# Day 94: The Start of Energy

I started the energy unit today (ok, thursday) in physics. I used a modification that Kelly recommended of her own ETM paradigm demonstration . This is a really cool way to get them thinking about the physical meaning of graphs, particularly that which we haven’t looked at for a while, area. The idea is that we are going to launch these identical in mass carts with two different springs. How can we get the same speed at the end? I gave them a graph of each spring’s F vs. dx graph, thanks to my colleague Ben.

It is obvious to students that pulling back the same distance won’t work. How about the same force? It’s pretty cool that pulling back to the same force value actually causes the weaker spring cart to go faster; same average force means same average acceleration, but that average is occurring over a larger distance and thus for more time, thus that cart speeds up more.

Then I tried to lead them to using area. We have room to improve on getting students to use area of v vs. t graphs to solve kinematics problems, so it was difficult to get them to think of using area. We got through the calculations (they have a hard time with choosing an arbitrary starting point for one spring and using that to find where the other one should be pulled to), and went back to test the spring displacements we have calculated. They are spot on for getting the carts to move at the same speed, which is pretty cool.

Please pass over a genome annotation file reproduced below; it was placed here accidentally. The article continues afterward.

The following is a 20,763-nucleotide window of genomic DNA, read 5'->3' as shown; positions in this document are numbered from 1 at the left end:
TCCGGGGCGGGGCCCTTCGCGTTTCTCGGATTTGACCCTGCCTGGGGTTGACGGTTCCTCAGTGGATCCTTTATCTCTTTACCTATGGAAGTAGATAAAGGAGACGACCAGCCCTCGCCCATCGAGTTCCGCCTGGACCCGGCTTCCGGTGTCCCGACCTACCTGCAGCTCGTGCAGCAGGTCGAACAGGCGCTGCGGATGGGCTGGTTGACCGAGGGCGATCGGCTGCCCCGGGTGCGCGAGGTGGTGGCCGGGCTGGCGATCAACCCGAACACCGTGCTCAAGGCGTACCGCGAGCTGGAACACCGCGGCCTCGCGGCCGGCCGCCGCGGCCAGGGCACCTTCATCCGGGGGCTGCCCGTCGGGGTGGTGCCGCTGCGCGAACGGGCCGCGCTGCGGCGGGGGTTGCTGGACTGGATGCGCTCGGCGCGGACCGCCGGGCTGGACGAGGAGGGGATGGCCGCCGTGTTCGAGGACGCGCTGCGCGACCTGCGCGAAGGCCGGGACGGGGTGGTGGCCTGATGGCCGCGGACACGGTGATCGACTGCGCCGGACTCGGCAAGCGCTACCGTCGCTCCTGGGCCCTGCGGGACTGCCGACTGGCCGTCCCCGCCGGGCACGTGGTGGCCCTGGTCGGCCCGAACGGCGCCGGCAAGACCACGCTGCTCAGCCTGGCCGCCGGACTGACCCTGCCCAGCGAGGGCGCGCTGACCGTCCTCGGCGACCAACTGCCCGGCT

Now, I really like this. However, I don’t like that (at least in how we have planned Energy from here on out) we leave the area piece alone for a while as we build the idea of energy transformation and conservation. I’m thinking pretty seriously about modifying the start of the unit to play off the idea that the area under the F vs dx graph gives the change in energy, which I hope to explore in CIS (advanced, college level) physics. I have some ideas but need to flesh them out, I’ll probably be posting them soonish.

### One Comment on “Day 94: The Start of Energy”

1. […] I started Energy in regular physics about a week ago in regular physics, which started with a demo and then quickly moved on to energy pie charts. Energy pie chart whiteboarding was really fun, but […]